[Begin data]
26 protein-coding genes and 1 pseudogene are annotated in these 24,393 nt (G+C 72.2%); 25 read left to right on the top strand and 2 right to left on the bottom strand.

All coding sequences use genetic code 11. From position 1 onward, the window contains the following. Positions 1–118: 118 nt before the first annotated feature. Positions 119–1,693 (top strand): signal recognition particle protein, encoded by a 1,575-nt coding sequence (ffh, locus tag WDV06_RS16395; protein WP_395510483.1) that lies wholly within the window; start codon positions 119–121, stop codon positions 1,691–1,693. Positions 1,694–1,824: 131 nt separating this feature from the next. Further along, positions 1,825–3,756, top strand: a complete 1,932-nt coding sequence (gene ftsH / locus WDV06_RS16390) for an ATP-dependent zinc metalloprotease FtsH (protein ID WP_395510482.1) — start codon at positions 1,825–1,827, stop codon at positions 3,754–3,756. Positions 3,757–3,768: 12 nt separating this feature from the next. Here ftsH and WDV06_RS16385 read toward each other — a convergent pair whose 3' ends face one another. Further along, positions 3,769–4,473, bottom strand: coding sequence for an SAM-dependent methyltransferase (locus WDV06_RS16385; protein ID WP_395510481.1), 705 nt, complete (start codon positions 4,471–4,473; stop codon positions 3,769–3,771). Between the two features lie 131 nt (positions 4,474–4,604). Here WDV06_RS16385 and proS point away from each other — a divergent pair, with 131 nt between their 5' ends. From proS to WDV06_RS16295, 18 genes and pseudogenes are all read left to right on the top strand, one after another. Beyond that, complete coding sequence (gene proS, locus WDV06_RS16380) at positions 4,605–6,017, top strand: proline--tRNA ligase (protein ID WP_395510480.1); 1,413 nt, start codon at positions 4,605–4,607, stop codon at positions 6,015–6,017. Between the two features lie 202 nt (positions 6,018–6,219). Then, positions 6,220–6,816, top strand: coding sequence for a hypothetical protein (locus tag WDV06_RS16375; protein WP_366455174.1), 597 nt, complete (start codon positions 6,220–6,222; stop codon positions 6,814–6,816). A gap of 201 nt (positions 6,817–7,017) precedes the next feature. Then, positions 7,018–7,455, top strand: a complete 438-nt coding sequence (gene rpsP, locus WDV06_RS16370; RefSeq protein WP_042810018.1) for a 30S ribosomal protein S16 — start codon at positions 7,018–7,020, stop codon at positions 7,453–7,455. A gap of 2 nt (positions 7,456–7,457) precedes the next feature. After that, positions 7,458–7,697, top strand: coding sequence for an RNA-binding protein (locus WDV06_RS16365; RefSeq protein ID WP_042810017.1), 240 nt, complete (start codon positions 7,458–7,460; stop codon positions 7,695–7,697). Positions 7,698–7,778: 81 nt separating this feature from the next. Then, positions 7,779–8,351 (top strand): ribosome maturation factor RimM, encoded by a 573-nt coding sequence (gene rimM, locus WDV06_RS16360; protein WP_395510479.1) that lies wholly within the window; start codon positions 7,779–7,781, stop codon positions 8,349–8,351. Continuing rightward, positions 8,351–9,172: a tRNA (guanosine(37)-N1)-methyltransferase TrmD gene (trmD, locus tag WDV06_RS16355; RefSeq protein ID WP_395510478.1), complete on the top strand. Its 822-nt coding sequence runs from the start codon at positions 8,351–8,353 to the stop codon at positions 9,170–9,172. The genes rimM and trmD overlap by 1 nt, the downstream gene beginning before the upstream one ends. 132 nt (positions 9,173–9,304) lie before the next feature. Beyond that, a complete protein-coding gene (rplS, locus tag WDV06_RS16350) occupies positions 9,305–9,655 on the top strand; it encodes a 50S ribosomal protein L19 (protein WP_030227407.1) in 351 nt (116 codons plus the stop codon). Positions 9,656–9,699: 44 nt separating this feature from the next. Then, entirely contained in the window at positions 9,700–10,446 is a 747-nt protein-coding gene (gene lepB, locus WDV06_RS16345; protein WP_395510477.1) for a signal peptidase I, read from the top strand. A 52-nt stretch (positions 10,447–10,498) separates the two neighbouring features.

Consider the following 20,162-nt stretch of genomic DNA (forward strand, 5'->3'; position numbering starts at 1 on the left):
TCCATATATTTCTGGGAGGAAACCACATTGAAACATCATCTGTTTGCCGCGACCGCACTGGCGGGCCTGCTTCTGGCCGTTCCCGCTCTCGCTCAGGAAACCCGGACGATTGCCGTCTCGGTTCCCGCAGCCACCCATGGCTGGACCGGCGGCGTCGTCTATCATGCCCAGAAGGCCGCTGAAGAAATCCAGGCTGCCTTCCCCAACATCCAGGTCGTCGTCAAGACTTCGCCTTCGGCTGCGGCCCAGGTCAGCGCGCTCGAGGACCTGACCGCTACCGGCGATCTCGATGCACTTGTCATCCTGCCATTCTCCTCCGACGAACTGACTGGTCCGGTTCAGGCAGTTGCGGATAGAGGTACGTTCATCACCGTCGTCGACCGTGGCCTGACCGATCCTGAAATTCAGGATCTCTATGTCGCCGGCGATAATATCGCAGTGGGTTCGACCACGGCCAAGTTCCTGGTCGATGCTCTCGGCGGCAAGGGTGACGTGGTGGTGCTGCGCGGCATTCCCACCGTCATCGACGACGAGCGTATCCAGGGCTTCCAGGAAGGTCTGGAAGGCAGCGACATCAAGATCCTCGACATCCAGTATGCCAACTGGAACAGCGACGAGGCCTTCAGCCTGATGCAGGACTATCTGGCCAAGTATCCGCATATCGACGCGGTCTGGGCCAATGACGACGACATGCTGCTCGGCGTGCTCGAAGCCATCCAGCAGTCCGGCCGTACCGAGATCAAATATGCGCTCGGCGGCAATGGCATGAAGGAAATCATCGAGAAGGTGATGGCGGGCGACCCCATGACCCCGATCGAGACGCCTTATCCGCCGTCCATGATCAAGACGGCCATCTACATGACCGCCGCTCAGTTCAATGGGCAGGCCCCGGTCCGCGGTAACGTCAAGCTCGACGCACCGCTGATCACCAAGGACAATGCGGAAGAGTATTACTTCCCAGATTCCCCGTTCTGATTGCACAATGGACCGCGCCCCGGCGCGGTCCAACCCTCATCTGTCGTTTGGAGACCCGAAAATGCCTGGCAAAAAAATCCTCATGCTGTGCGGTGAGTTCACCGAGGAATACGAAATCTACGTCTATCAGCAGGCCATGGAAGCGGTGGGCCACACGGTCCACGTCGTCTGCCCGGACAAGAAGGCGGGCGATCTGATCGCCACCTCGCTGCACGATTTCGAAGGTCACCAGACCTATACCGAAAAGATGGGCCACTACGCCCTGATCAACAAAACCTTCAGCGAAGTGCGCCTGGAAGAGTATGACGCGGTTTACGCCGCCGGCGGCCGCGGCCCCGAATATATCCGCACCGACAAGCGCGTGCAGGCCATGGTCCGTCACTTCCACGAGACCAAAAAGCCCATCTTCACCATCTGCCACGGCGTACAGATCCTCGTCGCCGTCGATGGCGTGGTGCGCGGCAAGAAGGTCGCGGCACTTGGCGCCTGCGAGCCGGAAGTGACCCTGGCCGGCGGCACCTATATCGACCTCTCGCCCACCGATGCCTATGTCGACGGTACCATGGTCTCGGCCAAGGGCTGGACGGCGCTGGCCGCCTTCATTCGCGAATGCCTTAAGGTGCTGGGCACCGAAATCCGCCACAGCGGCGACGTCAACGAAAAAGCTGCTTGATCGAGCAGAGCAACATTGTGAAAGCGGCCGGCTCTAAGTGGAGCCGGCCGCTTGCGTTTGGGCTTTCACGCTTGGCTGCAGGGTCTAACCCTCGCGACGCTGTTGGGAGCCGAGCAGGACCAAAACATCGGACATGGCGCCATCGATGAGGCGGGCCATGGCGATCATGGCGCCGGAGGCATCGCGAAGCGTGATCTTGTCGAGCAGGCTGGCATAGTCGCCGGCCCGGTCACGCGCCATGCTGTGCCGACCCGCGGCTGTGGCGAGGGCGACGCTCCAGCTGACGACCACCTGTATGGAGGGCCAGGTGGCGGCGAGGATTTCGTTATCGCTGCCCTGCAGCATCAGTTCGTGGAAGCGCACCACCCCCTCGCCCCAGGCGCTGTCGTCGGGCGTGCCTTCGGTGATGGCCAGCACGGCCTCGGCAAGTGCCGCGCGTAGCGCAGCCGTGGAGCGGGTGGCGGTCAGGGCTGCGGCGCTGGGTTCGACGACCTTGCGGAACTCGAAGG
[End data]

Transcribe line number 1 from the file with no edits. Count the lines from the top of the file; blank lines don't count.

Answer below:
26 protein-coding genes and 1 pseudogene are annotated in these 24,393 nt (G+C 72.2%); 25 read left to right on the top strand and 2 right to left on the bottom strand.